2. Understanding the expressed needs, orienting them within the annual training program.
  3. Establish the role of each athlete, setting realistic goals for each.
  4. Openly acknowledge the commitment placed in collaborating on group goals.
  5. Teach players to correct each other.
  6. Provide technical instruction and encourage personal commitment.
  7. Reduce competitive stress by reinforcing the importance of competing by doing one’s best and reducing the importance placed on the outcome.

In other words, the coach, in order to develop in his athletes i sense of belonging to that particular group, must show himself to be credible and consistent in his attitudes and behavior.

To be believable the coach must be honest with one’s athletes: young and old, experienced and inexperienced, starters and reserves. In this regard it is necessary to:

Share the technical program with the athletes, highlighting their skills and areas for improvement.

  1. Explain the reasons for techniques and strategies: they will be better remembered that way.
  2. Do not make promises, personally or indirectly, that you may not be able to keep.
  3. Answer questions with competence, sincerity, sensitivity.
  4. Avoid uttering phrases that might hurt the athlete’s esteem (e.g., “You will never be part of the top group). As an indication ask yourself, “If I were the athlete, would I want to hear this from the coach?”

Motivation is the king of team performances

How do we explain psychologically these sudden winning performances of Salernitana rather than Genoa but also the incredible games Real Madrid played against Manchester City, PSG and Chelsea. We know that it is motivation that determines the difference in play between teams but does one have to be on the brink of the abyss to feel motivated to react? Agatha Christie wrote that “A clue is a clue, two clues are a coincidence, but three clues make a proof.” Real Madrid’s 3 matches seem to confirm this approach. In fact, the only game lost at the Bernabeu was the one played with Chelsea having, however, won the away game. The motivation was not so strong to win at home because they were starting from a positive result while the other two were won as Real Madrid had to recover from two defeats suffered at home by their opponents. Of course, when we talk about reduced motivation, we are certainly not referring to that manifested by students when they are uninterested in listening to their prof. in school but to the lack of what Arrigo Sacchi calls the exceptional motivation, which is nurtured through an absolute desire to want to achieve the set result.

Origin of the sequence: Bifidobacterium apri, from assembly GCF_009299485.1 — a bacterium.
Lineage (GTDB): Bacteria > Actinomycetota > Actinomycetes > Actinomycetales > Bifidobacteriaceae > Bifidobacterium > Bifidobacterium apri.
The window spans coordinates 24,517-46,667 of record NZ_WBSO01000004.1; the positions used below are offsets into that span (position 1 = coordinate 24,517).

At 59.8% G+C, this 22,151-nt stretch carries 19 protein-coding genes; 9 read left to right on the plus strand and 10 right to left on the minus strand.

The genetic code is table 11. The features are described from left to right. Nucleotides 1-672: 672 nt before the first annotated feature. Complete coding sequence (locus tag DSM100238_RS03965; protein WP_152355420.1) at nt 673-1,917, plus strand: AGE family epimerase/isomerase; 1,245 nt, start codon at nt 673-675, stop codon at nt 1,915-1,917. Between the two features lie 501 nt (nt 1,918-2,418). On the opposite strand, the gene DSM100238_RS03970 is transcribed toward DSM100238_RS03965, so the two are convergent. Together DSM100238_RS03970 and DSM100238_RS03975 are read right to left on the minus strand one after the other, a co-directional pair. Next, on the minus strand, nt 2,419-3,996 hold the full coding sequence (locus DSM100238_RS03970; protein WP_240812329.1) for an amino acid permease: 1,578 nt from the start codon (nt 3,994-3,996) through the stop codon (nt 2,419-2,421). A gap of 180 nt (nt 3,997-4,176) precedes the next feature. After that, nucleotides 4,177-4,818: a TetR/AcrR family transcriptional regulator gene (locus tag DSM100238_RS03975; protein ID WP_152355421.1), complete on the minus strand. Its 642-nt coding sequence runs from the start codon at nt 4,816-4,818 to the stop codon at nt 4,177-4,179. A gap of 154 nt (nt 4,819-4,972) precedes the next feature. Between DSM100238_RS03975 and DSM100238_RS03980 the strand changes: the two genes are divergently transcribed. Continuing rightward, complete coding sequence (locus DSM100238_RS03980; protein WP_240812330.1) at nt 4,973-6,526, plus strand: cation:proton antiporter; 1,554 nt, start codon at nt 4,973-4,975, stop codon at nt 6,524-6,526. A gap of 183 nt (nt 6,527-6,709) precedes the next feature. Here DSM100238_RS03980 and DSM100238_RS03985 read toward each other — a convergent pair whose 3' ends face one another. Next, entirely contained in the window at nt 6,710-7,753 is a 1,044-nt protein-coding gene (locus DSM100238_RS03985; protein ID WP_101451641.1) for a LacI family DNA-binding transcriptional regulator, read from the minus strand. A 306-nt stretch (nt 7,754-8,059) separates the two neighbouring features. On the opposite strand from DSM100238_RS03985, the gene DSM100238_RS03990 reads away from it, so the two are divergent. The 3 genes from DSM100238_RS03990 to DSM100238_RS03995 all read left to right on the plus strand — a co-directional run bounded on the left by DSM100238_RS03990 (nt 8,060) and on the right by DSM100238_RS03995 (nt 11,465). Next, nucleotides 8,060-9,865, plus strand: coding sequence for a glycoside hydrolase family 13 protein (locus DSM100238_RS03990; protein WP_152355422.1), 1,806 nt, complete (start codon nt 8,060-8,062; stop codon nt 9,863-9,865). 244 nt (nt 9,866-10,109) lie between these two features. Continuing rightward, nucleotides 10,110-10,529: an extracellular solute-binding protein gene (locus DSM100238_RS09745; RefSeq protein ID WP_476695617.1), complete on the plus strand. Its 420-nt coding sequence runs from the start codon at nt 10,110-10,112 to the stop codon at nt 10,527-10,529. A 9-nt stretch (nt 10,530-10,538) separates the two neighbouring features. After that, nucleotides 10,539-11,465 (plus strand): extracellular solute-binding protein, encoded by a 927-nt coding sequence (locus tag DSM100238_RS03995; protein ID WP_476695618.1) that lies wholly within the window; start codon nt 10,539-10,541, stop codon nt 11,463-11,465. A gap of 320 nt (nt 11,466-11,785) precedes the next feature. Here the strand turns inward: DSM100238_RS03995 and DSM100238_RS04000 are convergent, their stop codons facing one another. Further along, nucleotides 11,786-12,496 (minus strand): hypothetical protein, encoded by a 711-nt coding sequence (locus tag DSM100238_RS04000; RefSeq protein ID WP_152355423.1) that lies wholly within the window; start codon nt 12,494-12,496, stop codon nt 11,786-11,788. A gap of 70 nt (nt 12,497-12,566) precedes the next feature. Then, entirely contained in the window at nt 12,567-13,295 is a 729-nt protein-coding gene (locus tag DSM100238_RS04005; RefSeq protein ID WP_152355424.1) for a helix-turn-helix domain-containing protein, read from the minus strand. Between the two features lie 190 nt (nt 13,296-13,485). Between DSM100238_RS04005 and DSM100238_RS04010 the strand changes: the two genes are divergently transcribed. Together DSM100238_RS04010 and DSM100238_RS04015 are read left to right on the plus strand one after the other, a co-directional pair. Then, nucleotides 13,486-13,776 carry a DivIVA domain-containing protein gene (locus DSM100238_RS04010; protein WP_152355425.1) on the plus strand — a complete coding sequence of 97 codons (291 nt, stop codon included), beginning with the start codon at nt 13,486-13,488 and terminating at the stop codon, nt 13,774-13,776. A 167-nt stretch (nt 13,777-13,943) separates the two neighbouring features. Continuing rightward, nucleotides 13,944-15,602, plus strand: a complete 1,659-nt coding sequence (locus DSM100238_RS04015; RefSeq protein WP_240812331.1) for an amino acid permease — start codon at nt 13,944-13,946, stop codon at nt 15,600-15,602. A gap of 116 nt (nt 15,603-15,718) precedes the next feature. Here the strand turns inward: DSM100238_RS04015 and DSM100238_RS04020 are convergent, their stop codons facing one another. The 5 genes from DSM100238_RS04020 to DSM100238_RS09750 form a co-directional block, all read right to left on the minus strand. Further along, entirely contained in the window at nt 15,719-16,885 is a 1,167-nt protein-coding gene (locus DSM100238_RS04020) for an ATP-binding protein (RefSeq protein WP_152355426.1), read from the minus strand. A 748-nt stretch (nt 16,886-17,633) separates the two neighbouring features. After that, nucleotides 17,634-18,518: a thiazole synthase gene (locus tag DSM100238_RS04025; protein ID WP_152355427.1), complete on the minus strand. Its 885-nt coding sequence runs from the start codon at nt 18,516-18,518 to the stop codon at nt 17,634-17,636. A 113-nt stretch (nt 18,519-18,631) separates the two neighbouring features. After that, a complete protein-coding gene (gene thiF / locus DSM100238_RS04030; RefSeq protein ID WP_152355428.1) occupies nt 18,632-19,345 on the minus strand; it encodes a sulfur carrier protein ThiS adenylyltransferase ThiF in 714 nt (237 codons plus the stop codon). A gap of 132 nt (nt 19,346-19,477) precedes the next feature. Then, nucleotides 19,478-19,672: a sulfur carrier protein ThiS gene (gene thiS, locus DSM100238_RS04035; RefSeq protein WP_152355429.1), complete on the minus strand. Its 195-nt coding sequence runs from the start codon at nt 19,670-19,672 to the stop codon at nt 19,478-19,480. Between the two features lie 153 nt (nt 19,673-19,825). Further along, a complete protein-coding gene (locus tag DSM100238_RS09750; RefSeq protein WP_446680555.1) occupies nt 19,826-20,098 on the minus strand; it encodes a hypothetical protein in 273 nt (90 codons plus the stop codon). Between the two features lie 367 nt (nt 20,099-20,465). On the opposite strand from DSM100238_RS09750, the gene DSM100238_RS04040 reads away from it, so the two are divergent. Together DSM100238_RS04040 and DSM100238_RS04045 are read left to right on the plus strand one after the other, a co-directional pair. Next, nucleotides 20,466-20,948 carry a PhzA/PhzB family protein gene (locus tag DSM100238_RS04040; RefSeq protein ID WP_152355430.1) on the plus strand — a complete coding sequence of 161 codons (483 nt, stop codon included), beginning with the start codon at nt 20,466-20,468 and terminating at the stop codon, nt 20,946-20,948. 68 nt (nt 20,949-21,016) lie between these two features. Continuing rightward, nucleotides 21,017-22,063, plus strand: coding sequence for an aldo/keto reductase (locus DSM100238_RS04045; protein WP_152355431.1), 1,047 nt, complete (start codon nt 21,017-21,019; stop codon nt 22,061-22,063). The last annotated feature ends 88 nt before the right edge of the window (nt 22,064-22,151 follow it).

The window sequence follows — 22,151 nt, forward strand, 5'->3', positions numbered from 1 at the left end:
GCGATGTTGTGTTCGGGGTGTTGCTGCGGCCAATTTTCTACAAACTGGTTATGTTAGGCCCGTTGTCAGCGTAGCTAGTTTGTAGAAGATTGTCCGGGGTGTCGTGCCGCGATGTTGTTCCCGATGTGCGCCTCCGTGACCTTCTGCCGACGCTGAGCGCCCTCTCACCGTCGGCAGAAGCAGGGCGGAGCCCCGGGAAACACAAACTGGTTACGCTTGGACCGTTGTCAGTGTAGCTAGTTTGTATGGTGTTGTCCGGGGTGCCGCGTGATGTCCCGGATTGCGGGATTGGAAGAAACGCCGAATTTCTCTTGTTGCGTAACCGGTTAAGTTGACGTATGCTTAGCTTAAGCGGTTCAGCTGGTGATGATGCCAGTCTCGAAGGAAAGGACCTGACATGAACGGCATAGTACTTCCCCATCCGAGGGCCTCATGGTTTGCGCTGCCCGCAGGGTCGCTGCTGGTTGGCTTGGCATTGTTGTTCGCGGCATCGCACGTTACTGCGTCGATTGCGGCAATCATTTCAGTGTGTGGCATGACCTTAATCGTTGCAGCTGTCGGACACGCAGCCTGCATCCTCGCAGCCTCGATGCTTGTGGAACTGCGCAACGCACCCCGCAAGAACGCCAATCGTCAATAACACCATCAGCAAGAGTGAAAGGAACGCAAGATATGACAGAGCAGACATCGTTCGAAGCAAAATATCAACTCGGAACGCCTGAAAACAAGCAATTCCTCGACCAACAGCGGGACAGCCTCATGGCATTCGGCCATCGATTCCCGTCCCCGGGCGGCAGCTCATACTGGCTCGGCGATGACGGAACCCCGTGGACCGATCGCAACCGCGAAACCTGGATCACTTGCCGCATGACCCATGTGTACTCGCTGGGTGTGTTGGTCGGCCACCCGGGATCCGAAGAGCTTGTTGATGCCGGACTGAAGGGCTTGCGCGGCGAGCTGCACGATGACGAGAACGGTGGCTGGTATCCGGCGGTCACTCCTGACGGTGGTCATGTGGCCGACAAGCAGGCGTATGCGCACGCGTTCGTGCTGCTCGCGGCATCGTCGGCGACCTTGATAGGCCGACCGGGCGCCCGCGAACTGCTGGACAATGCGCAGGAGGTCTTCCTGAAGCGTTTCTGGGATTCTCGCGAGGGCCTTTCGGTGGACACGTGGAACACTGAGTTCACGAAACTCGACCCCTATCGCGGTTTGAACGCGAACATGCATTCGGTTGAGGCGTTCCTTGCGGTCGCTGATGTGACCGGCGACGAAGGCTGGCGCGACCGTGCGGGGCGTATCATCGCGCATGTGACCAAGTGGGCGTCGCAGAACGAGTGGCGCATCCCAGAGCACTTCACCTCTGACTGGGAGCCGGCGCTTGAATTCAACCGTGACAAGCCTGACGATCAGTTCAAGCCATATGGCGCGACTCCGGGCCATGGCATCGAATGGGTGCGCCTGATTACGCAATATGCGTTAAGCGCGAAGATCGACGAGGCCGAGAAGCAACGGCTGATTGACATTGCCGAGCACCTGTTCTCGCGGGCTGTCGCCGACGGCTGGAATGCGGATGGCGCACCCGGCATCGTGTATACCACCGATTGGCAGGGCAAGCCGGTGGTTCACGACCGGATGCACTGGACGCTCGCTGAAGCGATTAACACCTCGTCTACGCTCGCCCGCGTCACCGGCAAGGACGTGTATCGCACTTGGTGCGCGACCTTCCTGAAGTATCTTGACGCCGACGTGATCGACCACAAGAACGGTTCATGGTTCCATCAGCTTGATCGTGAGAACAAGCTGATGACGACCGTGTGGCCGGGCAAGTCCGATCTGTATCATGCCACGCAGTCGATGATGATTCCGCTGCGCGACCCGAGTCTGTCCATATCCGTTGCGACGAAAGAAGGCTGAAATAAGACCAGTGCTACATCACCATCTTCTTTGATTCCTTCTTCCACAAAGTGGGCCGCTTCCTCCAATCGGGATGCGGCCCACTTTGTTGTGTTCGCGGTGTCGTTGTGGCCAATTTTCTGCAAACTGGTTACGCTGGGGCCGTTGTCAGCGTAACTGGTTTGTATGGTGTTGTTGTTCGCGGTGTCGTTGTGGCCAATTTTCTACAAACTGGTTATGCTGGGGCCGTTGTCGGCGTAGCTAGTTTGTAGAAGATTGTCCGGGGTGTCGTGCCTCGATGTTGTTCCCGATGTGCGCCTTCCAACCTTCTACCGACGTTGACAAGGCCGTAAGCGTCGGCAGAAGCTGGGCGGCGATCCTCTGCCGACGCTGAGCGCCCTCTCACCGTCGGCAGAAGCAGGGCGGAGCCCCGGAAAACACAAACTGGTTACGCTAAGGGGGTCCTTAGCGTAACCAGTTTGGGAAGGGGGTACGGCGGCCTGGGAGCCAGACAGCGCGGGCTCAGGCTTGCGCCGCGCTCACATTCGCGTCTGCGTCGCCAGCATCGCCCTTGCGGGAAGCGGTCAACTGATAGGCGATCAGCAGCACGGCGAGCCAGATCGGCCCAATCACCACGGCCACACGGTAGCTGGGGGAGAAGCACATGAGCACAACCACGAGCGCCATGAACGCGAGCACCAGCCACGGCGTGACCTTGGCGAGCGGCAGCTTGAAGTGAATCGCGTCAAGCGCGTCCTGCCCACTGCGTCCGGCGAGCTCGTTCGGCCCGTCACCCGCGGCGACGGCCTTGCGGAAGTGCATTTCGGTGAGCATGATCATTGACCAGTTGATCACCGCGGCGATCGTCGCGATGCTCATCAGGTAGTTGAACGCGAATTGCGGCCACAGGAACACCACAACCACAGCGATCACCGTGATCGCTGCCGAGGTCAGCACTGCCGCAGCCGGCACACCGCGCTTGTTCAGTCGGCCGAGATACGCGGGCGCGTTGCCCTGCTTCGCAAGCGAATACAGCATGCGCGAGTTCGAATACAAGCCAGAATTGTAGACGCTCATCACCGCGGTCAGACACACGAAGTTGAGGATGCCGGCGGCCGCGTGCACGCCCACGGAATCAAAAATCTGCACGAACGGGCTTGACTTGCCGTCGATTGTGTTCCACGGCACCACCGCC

As far as Salernitana and Genoa are concerned, the difficulty of these teams and others in similar conditions is that they have not sought during the span of the championship a valid motivation to play matches with continuity, and in particular those against direct opponents fighting for permanence in Serie A. There are many issues that should be analyzed and that concern the role of the management, the coach and individual players in manifesting adequate and effective motivational levels. Staying within the framework of these last positive matches, I would say that the explanation lies in the encounter between the drama of the situation, relegation, and the need to attempt the impossible. Sometimes it works as one suddenly realizes that there will be no more opportunities available if one does not take advantage of the last remaining ones.

The competence motivation

To know what an individual’s conception of error is, we need to understand what is meant by competence motivation. It is an internal desire directed toward acquiring and exercising skills, whereby a child strives to develop basic motor patterns in order to respond adaptively to the demands of the environment. For an athlete, athletic learnings become a conscious way of evaluating oneself and one’s personal growth. Therefore, the concept of Self is shaped by these evaluations and those that relate to the other significant areas of learning in a young person’s life.